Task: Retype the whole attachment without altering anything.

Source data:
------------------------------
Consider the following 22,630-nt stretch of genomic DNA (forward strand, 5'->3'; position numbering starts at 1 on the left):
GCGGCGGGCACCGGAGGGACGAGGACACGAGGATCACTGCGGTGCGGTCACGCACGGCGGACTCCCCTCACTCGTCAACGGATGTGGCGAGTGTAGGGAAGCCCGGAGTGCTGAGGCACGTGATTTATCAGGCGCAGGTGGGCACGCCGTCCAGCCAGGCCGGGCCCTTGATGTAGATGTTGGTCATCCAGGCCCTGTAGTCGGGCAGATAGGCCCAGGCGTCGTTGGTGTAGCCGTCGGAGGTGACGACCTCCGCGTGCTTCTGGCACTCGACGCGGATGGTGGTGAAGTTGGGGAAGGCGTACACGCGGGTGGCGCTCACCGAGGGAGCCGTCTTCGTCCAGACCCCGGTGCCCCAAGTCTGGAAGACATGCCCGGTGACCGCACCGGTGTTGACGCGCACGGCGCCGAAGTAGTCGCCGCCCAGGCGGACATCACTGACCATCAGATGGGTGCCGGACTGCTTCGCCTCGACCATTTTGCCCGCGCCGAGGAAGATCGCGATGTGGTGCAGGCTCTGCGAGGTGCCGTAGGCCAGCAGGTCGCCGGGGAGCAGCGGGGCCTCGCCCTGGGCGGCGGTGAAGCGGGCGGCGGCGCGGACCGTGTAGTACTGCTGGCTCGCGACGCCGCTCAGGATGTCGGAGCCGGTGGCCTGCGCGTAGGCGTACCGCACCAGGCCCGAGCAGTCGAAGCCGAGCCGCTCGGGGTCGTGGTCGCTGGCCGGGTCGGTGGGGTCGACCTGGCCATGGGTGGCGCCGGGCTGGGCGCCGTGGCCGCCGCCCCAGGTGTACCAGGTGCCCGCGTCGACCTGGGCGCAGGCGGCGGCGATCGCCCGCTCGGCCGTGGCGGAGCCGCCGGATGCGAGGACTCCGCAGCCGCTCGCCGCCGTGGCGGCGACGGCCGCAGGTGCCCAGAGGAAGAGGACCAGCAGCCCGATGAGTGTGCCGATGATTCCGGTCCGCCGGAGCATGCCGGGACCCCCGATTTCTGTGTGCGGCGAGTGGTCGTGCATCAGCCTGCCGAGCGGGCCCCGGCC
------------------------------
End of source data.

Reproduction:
Consider the following 22,630-nt stretch of genomic DNA (forward strand, 5'->3'; position numbering starts at 1 on the left):
GCGGCGGGCACCGGAGGGACGAGGACACGAGGATCACTGCGGTGCGGTCACGCACGGCGGACTCCCCTCACTCGTCAACGGATGTGGCGAGTGTAGGGAAGCCCGGAGTGCTGAGGCACGTGATTTATCAGGCGCAGGTGGGCACGCCGTCCAGCCAGGCCGGGCCCTTGATGTAGATGTTGGTCATCCAGGCCCTGTAGTCGGGCAGATAGGCCCAGGCGTCGTTGGTGTAGCCGTCGGAGGTGACGACCTCCGCGTGCTTCTGGCACTCGACGCGGATGGTGGTGAAGTTGGGGAAGGCGTACACGCGGGTGGCGCTCACCGAGGGAGCCGTCTTCGTCCAGACCCCGGTGCCCCAAGTCTGGAAGACATGCCCGGTGACCGCACCGGTGTTGACGCGCACGGCGCCGAAGTAGTCGCCGCCCAGGCGGACATCACTGACCATCAGATGGGTGCCGGACTGCTTCGCCTCGACCATTTTGCCCGCGCCGAGGAAGATCGCGATGTGGTGCAGGCTCTGCGAGGTGCCGTAGGCCAGCAGGTCGCCGGGGAGCAGCGGGGCCTCGCCCTGGGCGGCGGTGAAGCGGGCGGCGGCGCGGACCGTGTAGTACTGCTGGCTCGCGACGCCGCTCAGGATGTCGGAGCCGGTGGCCTGCGCGTAGGCGTACCGCACCAGGCCCGAGCAGTCGAAGCCGAGCCGCTCGGGGTCGTGGTCGCTGGCCGGGTCGGTGGGGTCGACCTGGCCATGGGTGGCGCCGGGCTGGGCGCCGTGGCCGCCGCCCCAGGTGTACCAGGTGCCCGCGTCGACCTGGGCGCAGGCGGCGGCGATCGCCCGCTCGGCCGTGGCGGAGCCGCCGGATGCGAGGACTCCGCAGCCGCTCGCCGCCGTGGCGGCGACGGCCGCAGGTGCCCAGAGGAAGAGGACCAGCAGCCCGATGAGTGTGCCGATGATTCCGGTCCGCCGGAGCATGCCGGGACCCCCGATTTCTGTGTGCGGCGAGTGGTCGTGCATCAGCCTGCCGAGCGGGCCCCGGCC